Hillary Clinton got into hot water Monday night over the not-obviously-hot-button subject of 19th-century American historiography: She made some comments that seemed to suggest the tragedy of Abraham Lincoln's assassination was that it led his successors in the leadership of the Republican Party to pursue postwar Reconstruction too vigorously.
In my explainer on the controversy, I ended with the prediction that Clinton would swiftly flip-flop on this. And now she has, with campaign spokesperson Karen Finney issuing a statement Tuesday night clarifying that Clinton meant no such thing:
Her point was that we might have gotten to a better place under Lincoln's leadership. What we needed after the Civil War was equality, justice, and reconciliation. Instead we saw the federal government abandon Reconstruction before real change took hold, which ultimately led to a disgraceful era of Jim Crow.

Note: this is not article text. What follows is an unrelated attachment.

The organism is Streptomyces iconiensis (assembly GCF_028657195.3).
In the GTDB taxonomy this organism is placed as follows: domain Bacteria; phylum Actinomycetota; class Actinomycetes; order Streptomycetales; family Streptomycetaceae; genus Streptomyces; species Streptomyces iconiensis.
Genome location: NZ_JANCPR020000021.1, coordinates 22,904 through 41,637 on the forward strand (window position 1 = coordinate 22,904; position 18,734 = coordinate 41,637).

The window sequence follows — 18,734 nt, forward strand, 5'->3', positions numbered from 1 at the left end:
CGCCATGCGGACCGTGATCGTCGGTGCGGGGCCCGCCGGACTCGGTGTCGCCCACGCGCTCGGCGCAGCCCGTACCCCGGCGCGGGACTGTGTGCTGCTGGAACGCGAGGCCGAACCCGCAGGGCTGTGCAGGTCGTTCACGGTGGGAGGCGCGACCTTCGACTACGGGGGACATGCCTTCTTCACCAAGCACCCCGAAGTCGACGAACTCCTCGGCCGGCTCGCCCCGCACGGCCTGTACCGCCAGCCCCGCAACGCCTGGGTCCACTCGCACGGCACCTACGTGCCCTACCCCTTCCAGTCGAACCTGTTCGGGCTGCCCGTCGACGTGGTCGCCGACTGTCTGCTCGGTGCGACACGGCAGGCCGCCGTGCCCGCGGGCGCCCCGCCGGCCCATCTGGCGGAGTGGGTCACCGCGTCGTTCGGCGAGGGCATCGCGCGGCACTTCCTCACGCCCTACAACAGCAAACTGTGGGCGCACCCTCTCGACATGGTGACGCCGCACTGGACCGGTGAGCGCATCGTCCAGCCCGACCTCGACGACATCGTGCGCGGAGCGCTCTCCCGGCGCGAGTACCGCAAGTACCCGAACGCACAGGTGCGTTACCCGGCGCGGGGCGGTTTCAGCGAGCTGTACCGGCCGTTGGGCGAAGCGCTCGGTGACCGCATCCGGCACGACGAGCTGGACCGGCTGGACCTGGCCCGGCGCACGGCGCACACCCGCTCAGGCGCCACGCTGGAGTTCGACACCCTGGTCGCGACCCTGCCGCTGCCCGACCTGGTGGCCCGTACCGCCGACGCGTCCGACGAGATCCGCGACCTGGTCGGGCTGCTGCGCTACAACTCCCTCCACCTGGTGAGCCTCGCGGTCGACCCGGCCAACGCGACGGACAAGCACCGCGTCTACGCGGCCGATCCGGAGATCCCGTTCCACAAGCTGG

And as she talks about frequently, too many injustices remain today. Attempts to suppress voting rights go back to racist efforts against Reconstruction, and in fighting for voting rights and equality today we are continuing a long struggle that still has to be fought and won in our own generation.
Professional historians have a continued lively debate among themselves as to whether or not, factually speaking, Reconstruction could have been successfully pursued under different political leadership. But as a matter of 21st-century politics, this puts Clinton exactly where she ought to be: The people who fought for racial equality in the 1860s and 1870s were doing the right thing, and the tragedy is that they were defeated.